Recently published research by Gabrijela Aleksić, Christine Merrell, Dieter Ferring, Peter Tymms and Jasmina Klemenović provided an insight into young children’s development and learning in Serbia. It investigated the links between their personal, social and emotional development (PSED), behaviour and cognitive development in literacy and mathematics during pre-school and Grade 1. The PIPS On-entry Baseline Assessment was adapted for use in the research and a sample of 159 children were assessed at three time-points over a period of 14 months through their time in pre-school and Grade 1. The children were aged between 5 ½ and 6 ½ over this period. More than 3 million children around the world have been assessed with PIPS and this study is another example of how it is used for research as well as to provide teachers with information about the development and progress of their pupils.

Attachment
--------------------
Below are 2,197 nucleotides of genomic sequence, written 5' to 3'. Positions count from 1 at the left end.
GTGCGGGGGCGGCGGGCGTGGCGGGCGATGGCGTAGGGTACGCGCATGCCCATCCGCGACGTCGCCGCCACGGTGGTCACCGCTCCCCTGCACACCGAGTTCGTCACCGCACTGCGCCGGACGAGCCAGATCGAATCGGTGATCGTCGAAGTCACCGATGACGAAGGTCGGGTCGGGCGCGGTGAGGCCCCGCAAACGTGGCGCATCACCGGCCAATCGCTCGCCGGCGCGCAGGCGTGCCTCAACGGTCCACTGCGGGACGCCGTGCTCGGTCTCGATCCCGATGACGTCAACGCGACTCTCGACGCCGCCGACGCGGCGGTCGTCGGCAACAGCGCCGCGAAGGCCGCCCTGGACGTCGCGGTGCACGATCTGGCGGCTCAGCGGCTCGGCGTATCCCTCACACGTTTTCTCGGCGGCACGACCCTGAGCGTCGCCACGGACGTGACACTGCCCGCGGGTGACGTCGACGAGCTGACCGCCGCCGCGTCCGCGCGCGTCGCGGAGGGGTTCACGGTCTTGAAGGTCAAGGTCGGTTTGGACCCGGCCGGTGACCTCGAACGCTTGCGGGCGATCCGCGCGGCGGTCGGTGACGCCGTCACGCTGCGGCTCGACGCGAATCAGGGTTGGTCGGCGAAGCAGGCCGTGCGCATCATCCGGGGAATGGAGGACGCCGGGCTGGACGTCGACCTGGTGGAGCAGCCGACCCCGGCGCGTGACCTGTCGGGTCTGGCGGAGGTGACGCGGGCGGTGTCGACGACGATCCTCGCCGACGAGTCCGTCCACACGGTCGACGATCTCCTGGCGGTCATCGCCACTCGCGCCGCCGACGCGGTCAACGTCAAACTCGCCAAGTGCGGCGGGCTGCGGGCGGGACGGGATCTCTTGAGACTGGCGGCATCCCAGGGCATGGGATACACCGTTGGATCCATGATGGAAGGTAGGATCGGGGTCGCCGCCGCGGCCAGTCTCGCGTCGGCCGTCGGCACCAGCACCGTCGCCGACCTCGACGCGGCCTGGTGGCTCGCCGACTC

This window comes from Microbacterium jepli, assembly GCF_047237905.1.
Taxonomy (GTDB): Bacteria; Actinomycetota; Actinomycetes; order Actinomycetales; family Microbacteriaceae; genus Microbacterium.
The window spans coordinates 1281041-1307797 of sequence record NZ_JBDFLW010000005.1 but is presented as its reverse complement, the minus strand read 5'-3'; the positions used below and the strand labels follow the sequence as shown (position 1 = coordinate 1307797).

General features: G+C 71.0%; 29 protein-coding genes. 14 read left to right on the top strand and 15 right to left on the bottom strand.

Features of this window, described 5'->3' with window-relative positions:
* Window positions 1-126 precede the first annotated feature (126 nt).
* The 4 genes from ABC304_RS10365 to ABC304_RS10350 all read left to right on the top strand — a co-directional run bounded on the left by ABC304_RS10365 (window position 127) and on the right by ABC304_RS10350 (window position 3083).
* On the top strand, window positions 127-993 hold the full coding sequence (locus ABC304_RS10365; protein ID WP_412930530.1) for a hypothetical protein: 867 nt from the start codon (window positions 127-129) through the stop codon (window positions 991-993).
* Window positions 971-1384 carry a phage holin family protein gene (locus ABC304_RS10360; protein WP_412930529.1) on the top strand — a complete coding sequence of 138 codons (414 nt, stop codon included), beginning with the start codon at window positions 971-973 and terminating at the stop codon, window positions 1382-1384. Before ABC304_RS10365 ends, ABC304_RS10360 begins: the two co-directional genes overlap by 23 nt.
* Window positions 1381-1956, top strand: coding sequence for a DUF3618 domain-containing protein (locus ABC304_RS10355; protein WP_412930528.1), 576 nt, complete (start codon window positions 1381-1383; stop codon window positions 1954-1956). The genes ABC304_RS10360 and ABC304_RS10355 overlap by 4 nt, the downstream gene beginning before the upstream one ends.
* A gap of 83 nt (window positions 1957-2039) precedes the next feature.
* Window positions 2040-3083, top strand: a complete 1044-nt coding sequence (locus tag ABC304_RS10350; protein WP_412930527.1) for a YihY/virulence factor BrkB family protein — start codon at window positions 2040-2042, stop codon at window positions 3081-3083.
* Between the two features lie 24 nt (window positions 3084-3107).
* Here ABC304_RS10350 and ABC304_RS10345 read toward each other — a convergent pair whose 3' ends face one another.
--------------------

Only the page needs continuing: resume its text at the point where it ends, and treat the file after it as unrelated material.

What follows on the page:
The study found that teachers in Serbia generally gave higher ratings for girls’ PSED than boys. This echoes the findings of research from other countries, including England and Scotland. The Serbian children’s PSED were closely related to their mathematics and literacy skills. However, there was a weaker relationship between inattentive behaviour and cognitive development than has been found in other countries.
Although pre-school education in Serbia places emphasis on developing children’s socio-emotional skills, there is the issue of attendance at pre-school being significantly lower than other European countries. This is the first study of its kind in Serbia and the research team call for further systematic monitoring of children’s development alongside the evaluation of interventions aimed at enhancing children’s personal, social and emotional development.